Over the past year, this type of question has come up in conversation with a couple of my clients. As they've been looking further into the future and considering the potential increase in the value of their business, they're wondering how to best protect important aspects of their business brand.
To provide an informative response on this, we've called upon Gregory Pang with RedFrame Law in Edmonton. Gregory's practice focuses on business, trademark and copyright law with RedFrame Law in Association with Nicholl & Akers. He enjoys serving exciting startups, dynamic small businesses and film & television production companies. Follow Gregory on Twitter @cyclaw.
Gregory is one of the many business professionals we're pleased to have in our circle of contacts. It's the expertise and collaborative spirit of individuals such as Gregory, that allows us to share these valuable insights with our circle of contacts. As we've often said, ‘there’s more to be gained by working together than can be achieved on our own.’
Please feel free to pass these and future posts along to those within your circle of contacts. We look forward to continuing to provide some of the wisdom that others have shared along their entrepreneurial journey.
NOW, please enjoy the following article, provided by Gregory Pang:
Only registered trademark owners can sue for trademark infringement. While you have to still make out your case to the court when suing for infringement, you would have one strong advantage: the law assumes that trademark registration is proof that you own that trademark. It will be up to the person you are suing to prove that they are not infringing and/or to bring forward evidence that they have better rights to the trademark. So, immediately, you would be in a position of strength with a registered trademark.
Perhaps just as important, your registration gives you 15 years (about to change to 10 years next year) of exclusive rights to your trademark, which is renewable when that time is up. Your registration rights include, among other things, the protection against others using trademarks that are “confusing” with yours. This is a powerful, because your registration rights do not just protect you from someone using exactly your trademark, but also protection from someone using something similar to your trademark so that it can be considered “confusing” with your trademark.
As a somewhat absurd example, someone’s use of the mark Moca-Cola for soft coffee-flavoured beverages would most likely be deemed confusing with the registered Coca-Cola trademark, and thus could be subject to a trademark infringement claim. While this may also qualify as “passing off”, the availability to (also) sue for trademark infringement would give the owner of the Coca-Cola trademark very powerful tools for enforcing its trademark rights.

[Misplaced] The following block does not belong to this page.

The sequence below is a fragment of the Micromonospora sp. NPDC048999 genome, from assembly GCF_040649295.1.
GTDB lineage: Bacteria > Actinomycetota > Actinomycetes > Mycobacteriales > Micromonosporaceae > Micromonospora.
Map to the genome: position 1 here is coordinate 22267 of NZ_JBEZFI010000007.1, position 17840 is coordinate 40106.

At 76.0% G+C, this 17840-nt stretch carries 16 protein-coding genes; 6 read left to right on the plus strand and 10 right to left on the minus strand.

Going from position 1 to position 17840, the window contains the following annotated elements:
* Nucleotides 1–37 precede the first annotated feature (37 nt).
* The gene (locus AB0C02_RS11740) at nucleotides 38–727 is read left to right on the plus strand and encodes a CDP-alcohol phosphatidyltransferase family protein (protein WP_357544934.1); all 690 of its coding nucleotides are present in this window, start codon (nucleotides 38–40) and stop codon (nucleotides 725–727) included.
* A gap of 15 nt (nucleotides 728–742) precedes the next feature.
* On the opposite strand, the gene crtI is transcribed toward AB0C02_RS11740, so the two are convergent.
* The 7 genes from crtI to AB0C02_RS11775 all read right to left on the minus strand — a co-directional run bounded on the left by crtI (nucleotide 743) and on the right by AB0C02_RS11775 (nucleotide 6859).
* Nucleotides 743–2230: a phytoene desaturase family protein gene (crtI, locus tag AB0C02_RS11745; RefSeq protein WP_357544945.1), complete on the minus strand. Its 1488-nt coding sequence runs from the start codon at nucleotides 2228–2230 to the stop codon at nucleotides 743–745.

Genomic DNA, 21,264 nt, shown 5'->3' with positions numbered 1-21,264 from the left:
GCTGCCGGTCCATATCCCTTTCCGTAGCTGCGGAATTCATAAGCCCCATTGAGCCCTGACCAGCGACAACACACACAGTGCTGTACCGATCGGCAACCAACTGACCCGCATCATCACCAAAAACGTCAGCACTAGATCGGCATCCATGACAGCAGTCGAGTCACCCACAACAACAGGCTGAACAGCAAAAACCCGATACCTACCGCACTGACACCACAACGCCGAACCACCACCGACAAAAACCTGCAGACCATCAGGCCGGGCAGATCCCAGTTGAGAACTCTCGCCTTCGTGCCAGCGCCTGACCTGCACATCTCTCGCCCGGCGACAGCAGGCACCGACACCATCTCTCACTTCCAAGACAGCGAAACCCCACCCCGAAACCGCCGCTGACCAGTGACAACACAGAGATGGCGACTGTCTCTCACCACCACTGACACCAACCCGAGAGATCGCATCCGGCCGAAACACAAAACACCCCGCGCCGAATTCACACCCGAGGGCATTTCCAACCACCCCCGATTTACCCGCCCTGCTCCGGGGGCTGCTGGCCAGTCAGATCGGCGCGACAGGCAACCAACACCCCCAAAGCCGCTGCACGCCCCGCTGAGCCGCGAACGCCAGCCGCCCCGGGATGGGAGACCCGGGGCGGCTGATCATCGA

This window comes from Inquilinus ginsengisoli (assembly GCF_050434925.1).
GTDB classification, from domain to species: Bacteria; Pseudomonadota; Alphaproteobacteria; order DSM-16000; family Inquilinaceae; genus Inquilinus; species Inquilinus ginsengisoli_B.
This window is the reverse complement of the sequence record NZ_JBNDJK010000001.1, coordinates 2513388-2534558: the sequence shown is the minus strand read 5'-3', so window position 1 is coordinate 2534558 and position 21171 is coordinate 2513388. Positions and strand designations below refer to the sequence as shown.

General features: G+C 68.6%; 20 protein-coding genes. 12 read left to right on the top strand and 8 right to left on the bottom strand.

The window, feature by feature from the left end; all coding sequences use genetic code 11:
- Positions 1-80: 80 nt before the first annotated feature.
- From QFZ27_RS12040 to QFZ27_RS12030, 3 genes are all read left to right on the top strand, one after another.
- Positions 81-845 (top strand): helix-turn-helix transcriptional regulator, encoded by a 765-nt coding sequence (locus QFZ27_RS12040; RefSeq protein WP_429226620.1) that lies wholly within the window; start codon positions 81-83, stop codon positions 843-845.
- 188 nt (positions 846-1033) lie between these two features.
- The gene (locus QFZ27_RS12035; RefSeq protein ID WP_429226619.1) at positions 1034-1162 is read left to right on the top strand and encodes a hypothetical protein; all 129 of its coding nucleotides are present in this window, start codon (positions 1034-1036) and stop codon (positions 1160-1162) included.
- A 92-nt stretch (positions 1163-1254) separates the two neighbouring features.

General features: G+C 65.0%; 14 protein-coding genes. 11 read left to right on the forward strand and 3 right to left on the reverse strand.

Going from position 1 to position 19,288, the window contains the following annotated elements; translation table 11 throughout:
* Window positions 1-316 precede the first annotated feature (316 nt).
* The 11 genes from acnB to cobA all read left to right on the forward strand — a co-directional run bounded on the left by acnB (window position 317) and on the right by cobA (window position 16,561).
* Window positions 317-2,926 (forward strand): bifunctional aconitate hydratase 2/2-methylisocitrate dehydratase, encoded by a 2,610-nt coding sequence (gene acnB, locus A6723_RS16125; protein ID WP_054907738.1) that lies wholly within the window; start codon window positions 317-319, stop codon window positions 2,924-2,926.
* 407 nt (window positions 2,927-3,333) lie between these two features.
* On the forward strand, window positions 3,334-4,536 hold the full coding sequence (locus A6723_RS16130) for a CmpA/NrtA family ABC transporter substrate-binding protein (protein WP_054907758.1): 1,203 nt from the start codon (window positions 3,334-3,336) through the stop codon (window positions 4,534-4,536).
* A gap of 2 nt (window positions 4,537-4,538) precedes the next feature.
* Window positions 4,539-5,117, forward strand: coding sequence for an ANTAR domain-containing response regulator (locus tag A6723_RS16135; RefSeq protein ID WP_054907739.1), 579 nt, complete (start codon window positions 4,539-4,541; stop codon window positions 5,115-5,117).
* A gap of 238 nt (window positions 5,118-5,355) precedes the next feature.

So, to recap, below are some advantages to registration:
While those are the advantages of registering your trademark, we have to look at what that means for your business. A trademark, as intellectual property, is property of your business and thus, it is an asset. It is an intangible asset, but for many businesses, it may be their most valuable asset because it can embody your reputation and all of the good will you have built up in your business.
For example, what would that LouisVuitton man purse I’m coveting be really worth if you were to all of a sudden strip away the Louis Vuitton trademark from it? It would likely sell for significantly less than the listed $3,250 price tag.
So brands can be worth big money. While it may be hard to put a dollar value on your brand, ask yourself: how much would it cost me in business and how much would I have to spend to rebrand if someone were to all of a sudden tell me that I could not use my trademark? A registered trademark would go a long way in protecting your brand and, therefore, real value in your business.
Thank you Gregory for providing these great insights for consideration on this important topic of trademarks and intellectual property.
What's been your experience with trademarks and/or protecting your brand? We invite your comments and helpful suggestions for our audience, and please share this post with those in your circle of contacts!
* In Closing: Has your BUSINESS PLAN taken the potential value of your brand, trademark, and/or other intellectual property into consideration?
Pro-Vision Solutions Inc. has a number of helpful ways to add this into your BUSINESS PLAN!
CLICK HERE for more information and details!